BY ROB FORD
---- — This is a Thanksgiving story that I never get tired of telling.
I was once equally certain that my father was the creator of popcorn as people were 500 years ago that the world was flat.
My Dad was employed by the United States Air Force in the 1960’s as a radar technician. In that capacity, he was one of thousands of young GIs who were watching radar scopes for inbound aerial attacks all across North America.
One of his many stops was at the small radar site in Empire, which is where I was born in the fall of 1958.
Sometime in 1962, he was sent to watch a scope in an even less populated location than Empire. It was located high atop a mountain two hours, by airplane, north of Vancouver, British Columbia, Canada.
If your memories as a 3-year-old mirror mine, then this explains why I didn’t really “meet” my dad until he came back home a year later.
By the time he returned to Empire, I was a nearly 5-year-old kid ready to impress a kindergarten teacher with my knowledge of all things, including where popcorn comes from.
The fact of the matter as I knew it, was that popcorn, the perfect food, was invented in 1963 by Air Force Sgt. Oscar Ford, Jr.
Prior to that year, I had never enjoyed the glorious culinary symphony of grease and grain.
I had never seen it, smelled it or tasted it. I had never experienced the wonder of melting a lump of Crisco in a sauce pan, pouring in a half cup of seeds and shaking the pan across a glowing stove top until the lid blew off.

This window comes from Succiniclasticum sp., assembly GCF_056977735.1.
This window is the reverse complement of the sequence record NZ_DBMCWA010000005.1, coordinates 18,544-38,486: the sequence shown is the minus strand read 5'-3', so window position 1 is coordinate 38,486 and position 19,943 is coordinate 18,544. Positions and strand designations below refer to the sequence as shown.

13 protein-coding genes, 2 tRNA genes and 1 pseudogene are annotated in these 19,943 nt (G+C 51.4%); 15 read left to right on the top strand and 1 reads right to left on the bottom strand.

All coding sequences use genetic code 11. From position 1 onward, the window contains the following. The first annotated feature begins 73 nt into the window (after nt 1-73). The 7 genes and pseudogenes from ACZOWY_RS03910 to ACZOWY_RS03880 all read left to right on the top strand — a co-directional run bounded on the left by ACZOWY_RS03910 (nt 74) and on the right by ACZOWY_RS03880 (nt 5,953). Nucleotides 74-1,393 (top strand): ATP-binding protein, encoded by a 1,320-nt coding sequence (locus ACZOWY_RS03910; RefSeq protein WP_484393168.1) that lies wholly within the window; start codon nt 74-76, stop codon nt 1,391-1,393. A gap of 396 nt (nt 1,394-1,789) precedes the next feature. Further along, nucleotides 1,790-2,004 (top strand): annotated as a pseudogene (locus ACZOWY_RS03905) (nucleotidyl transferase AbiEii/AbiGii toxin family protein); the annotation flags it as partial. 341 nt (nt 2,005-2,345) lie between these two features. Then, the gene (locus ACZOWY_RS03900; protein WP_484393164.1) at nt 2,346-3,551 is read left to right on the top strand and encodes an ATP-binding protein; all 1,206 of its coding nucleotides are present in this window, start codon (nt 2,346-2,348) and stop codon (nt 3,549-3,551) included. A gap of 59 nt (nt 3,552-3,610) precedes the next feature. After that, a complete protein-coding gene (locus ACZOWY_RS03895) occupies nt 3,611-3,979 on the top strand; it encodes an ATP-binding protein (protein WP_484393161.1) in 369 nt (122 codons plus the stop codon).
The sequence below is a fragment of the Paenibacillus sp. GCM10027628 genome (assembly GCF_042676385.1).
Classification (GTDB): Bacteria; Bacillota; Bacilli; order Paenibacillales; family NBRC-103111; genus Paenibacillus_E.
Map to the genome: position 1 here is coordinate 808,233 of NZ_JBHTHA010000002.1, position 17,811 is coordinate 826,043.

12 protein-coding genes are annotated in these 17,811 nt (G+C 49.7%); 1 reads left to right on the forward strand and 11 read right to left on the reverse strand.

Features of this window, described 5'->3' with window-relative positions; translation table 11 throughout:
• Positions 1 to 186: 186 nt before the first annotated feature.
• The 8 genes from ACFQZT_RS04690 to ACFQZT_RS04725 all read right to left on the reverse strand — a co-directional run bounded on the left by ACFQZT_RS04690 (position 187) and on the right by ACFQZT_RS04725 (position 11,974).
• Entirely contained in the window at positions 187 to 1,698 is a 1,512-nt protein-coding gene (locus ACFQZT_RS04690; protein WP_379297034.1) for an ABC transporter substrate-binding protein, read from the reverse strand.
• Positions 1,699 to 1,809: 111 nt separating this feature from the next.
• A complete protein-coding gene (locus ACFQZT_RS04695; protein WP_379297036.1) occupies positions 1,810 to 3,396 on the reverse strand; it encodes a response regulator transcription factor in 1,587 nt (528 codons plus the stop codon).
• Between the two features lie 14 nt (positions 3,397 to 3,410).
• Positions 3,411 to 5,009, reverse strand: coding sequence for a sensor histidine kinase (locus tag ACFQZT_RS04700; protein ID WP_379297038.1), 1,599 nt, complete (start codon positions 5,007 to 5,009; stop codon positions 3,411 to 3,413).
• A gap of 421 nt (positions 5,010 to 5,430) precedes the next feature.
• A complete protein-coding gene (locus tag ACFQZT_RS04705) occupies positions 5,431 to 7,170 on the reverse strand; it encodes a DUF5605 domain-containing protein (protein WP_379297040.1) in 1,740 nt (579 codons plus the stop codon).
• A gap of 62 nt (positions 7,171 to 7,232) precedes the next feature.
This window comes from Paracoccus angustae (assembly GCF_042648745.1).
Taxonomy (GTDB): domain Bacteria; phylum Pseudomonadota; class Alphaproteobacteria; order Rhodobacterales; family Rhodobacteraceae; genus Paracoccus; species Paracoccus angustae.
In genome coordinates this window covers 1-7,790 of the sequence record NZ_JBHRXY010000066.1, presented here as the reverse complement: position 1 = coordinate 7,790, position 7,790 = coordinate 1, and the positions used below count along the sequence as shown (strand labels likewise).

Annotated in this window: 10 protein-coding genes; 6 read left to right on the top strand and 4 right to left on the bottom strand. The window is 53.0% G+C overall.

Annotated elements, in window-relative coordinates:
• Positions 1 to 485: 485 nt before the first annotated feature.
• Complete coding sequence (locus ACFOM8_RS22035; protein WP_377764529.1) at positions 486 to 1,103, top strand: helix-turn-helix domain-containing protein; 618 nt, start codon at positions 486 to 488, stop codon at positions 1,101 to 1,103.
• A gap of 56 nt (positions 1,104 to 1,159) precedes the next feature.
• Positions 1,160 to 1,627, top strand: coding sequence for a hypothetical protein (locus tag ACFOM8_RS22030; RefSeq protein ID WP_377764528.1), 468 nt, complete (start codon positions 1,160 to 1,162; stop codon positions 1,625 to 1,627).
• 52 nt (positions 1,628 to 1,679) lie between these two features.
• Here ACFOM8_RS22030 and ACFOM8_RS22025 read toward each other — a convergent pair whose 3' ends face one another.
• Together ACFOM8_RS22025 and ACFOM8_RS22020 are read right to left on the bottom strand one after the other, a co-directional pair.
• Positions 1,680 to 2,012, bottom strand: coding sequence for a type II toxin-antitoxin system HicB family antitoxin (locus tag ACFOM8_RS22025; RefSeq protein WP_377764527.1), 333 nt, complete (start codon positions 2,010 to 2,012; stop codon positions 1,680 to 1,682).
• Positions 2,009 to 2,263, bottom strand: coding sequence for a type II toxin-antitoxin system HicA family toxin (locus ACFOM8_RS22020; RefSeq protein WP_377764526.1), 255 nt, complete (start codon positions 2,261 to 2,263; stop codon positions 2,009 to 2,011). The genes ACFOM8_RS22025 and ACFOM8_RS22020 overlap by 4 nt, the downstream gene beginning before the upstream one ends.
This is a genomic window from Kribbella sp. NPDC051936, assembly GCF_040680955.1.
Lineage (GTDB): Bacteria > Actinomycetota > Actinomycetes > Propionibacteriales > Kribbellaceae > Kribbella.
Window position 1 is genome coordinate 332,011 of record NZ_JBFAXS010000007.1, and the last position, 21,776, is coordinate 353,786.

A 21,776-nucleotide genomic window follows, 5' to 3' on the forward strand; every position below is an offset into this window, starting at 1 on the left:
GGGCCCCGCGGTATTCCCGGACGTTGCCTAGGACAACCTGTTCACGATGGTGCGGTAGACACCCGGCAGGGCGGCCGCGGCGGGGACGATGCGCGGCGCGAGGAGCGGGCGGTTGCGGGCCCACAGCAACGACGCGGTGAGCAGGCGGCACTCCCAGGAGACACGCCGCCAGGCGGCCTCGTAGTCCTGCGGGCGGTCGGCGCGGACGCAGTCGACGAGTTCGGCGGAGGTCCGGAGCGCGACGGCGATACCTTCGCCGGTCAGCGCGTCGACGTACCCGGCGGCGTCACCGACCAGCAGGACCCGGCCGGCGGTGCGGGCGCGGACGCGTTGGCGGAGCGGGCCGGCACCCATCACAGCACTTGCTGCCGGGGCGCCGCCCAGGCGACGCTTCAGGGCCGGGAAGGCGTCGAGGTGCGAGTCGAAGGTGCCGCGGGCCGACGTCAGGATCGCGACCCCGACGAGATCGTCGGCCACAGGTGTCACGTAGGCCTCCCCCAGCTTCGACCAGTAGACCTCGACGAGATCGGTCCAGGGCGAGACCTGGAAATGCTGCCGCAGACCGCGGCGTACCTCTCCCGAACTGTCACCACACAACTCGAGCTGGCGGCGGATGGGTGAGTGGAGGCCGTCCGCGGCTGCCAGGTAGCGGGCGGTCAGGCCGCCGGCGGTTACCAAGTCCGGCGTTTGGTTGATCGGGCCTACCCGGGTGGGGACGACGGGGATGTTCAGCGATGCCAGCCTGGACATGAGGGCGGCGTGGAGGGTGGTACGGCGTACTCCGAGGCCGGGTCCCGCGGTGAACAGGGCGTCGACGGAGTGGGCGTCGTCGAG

From that moment forward, hardly an evening passed without a bowl or two of popcorn being shared by the Ford family.
In November of that same year, the President of the United States was assassinated. It was a big deal. But in my eyes, the “defining moment” of 1963 was still all about nothing more than the invention of popcorn.
About the same time that the rest of the world was coming to grips with the death of John F. Kennedy, a small group of kindergartners were gathered around a miniature table in their equally miniature chairs. Their round table discussion centered around the first Thanksgiving dinner.
The budding learners were asked to suggest what kinds of things were eaten at that meeting of Pilgrims and Native Americans.
Of course, turkey was there, as were mashed potatoes, squash and lots of other vegetables.
And then one brazen 5-year-old suggested that the Indians had introduced to the Pilgrims a food called “popcorn.”
When our teacher confirmed that popcorn quite possibly had been on the menu, my jaw dropped a little. I almost disputed the matter, but as other students nodded in agreement, I swallowed hard and kept my mouth shut.
It’s 50 years later and once again I’ve told my favorite Thanksgiving story.
I imagine that most of us can think of something that we may have erroneously given undue credit to once upon a time. For me, it was my father’s invention of popcorn.
As you gather around the table and enjoy the company of loved ones this year, give thanks for each of them. But, if somebody says something that doesn’t jive with the way you see the world, at least swallow before you open your own mouth.
Rob Ford was born and raised in northern Michigan. He lives in Elk Rapids where he owns and operates Riverside Title. He can be reached via email at Rob@Riversidetitle.org.